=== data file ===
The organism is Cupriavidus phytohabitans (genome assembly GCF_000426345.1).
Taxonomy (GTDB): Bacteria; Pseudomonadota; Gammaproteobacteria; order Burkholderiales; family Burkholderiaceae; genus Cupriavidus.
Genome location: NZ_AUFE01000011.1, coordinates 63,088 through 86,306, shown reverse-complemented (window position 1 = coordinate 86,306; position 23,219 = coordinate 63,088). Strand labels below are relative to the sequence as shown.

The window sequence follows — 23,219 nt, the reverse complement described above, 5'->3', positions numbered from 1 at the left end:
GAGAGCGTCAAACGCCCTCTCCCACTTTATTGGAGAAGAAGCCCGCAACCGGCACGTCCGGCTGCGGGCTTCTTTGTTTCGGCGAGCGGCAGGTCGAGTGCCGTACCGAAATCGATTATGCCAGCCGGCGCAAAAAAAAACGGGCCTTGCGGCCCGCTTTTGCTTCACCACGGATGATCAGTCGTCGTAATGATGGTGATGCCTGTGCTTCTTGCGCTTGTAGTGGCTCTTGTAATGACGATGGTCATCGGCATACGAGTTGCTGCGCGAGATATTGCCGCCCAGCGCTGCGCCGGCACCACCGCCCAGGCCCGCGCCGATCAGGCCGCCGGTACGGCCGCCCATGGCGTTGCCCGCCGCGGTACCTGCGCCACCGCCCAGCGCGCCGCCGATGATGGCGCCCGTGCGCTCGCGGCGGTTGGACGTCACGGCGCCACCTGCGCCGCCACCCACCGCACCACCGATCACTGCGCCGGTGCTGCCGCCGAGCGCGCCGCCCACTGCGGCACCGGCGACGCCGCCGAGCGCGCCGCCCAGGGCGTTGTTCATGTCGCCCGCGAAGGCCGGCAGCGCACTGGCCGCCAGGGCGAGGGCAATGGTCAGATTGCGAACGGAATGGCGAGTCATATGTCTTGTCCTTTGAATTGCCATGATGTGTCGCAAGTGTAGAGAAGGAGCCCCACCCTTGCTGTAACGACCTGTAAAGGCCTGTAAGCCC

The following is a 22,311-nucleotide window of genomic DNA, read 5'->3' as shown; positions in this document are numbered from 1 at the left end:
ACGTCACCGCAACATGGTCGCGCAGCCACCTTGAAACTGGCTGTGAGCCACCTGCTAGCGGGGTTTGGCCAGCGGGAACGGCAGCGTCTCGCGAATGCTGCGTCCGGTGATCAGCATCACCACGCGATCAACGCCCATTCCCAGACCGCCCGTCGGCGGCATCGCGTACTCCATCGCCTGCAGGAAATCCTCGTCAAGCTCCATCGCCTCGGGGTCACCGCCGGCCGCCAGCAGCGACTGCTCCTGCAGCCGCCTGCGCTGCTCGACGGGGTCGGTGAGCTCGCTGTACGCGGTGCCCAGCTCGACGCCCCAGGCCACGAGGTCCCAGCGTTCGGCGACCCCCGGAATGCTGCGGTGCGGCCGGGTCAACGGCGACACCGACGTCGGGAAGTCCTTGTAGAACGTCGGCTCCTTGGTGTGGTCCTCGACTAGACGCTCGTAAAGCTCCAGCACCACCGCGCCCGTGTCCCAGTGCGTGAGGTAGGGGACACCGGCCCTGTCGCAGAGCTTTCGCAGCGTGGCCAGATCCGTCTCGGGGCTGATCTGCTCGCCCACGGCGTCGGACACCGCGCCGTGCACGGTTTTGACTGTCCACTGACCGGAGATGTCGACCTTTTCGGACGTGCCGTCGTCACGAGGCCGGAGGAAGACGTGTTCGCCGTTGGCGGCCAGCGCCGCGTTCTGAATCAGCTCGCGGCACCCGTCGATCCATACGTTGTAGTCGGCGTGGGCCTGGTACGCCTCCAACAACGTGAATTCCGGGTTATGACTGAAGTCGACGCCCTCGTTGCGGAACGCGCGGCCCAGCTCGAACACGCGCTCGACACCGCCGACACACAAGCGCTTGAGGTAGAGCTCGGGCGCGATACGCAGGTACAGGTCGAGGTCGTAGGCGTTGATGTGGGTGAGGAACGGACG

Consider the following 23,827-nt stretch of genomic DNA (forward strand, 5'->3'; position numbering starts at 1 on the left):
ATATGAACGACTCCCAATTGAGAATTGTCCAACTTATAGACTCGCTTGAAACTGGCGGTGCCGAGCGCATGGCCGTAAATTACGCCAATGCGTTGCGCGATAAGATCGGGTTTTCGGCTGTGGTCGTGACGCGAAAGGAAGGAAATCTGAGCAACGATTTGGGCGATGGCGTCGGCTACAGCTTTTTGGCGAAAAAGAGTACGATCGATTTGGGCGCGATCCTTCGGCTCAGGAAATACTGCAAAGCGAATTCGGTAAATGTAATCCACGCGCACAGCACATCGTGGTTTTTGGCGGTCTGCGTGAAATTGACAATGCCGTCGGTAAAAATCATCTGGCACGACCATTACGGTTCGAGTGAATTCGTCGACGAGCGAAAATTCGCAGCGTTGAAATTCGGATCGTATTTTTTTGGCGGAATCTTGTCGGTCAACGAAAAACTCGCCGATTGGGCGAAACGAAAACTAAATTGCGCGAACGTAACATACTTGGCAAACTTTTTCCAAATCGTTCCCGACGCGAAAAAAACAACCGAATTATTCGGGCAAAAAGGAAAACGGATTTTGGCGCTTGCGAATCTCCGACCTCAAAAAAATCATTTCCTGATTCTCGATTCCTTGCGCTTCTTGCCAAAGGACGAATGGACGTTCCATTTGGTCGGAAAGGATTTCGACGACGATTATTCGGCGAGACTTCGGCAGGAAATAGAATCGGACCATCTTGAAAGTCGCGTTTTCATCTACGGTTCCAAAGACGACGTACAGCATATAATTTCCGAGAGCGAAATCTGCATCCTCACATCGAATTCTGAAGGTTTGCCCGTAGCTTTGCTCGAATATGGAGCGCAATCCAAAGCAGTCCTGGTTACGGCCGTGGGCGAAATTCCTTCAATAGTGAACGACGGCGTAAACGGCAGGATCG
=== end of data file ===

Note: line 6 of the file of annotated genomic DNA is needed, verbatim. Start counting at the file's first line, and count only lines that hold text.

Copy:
The following is a 22,311-nucleotide window of genomic DNA, read 5'->3' as shown; positions in this document are numbered from 1 at the left end: